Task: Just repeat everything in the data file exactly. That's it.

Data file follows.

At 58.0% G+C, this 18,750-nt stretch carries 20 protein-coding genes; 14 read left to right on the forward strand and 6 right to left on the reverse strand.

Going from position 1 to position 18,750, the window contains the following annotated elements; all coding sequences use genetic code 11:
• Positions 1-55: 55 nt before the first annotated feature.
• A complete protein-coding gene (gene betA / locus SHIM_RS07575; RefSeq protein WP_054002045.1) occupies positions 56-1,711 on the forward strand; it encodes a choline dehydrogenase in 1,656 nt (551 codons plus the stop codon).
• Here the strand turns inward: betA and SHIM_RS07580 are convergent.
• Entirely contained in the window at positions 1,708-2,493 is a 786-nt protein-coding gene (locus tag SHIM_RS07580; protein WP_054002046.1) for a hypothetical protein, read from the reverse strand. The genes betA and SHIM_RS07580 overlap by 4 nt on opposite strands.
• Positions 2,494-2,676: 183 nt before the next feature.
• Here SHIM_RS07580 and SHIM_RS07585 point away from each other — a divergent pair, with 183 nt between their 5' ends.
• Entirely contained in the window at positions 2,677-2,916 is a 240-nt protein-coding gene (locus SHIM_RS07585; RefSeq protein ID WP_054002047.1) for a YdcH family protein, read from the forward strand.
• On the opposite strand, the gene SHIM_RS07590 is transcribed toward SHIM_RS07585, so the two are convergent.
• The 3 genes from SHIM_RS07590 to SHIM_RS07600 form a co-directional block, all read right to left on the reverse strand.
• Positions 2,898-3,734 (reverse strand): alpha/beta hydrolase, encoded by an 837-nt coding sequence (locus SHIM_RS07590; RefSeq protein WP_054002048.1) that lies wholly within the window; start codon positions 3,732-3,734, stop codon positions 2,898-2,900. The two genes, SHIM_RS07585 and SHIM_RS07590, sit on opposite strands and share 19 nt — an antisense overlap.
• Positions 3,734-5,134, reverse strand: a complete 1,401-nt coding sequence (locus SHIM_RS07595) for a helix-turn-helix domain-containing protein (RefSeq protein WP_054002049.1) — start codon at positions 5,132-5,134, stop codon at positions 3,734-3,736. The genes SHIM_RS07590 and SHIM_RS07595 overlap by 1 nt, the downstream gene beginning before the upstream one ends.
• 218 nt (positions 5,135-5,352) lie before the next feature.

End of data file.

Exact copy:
At 58.0% G+C, this 18,750-nt stretch carries 20 protein-coding genes; 14 read left to right on the forward strand and 6 right to left on the reverse strand.

Going from position 1 to position 18,750, the window contains the following annotated elements; all coding sequences use genetic code 11:
• Positions 1-55: 55 nt before the first annotated feature.
• A complete protein-coding gene (gene betA / locus SHIM_RS07575; RefSeq protein WP_054002045.1) occupies positions 56-1,711 on the forward strand; it encodes a choline dehydrogenase in 1,656 nt (551 codons plus the stop codon).
• Here the strand turns inward: betA and SHIM_RS07580 are convergent.
• Entirely contained in the window at positions 1,708-2,493 is a 786-nt protein-coding gene (locus tag SHIM_RS07580; protein WP_054002046.1) for a hypothetical protein, read from the reverse strand. The genes betA and SHIM_RS07580 overlap by 4 nt on opposite strands.
• Positions 2,494-2,676: 183 nt before the next feature.
• Here SHIM_RS07580 and SHIM_RS07585 point away from each other — a divergent pair, with 183 nt between their 5' ends.
• Entirely contained in the window at positions 2,677-2,916 is a 240-nt protein-coding gene (locus SHIM_RS07585; RefSeq protein ID WP_054002047.1) for a YdcH family protein, read from the forward strand.
• On the opposite strand, the gene SHIM_RS07590 is transcribed toward SHIM_RS07585, so the two are convergent.
• The 3 genes from SHIM_RS07590 to SHIM_RS07600 form a co-directional block, all read right to left on the reverse strand.
• Positions 2,898-3,734 (reverse strand): alpha/beta hydrolase, encoded by an 837-nt coding sequence (locus SHIM_RS07590; RefSeq protein WP_054002048.1) that lies wholly within the window; start codon positions 3,732-3,734, stop codon positions 2,898-2,900. The two genes, SHIM_RS07585 and SHIM_RS07590, sit on opposite strands and share 19 nt — an antisense overlap.
• Positions 3,734-5,134, reverse strand: a complete 1,401-nt coding sequence (locus SHIM_RS07595) for a helix-turn-helix domain-containing protein (RefSeq protein WP_054002049.1) — start codon at positions 5,132-5,134, stop codon at positions 3,734-3,736. The genes SHIM_RS07590 and SHIM_RS07595 overlap by 1 nt, the downstream gene beginning before the upstream one ends.
• 218 nt (positions 5,135-5,352) lie before the next feature.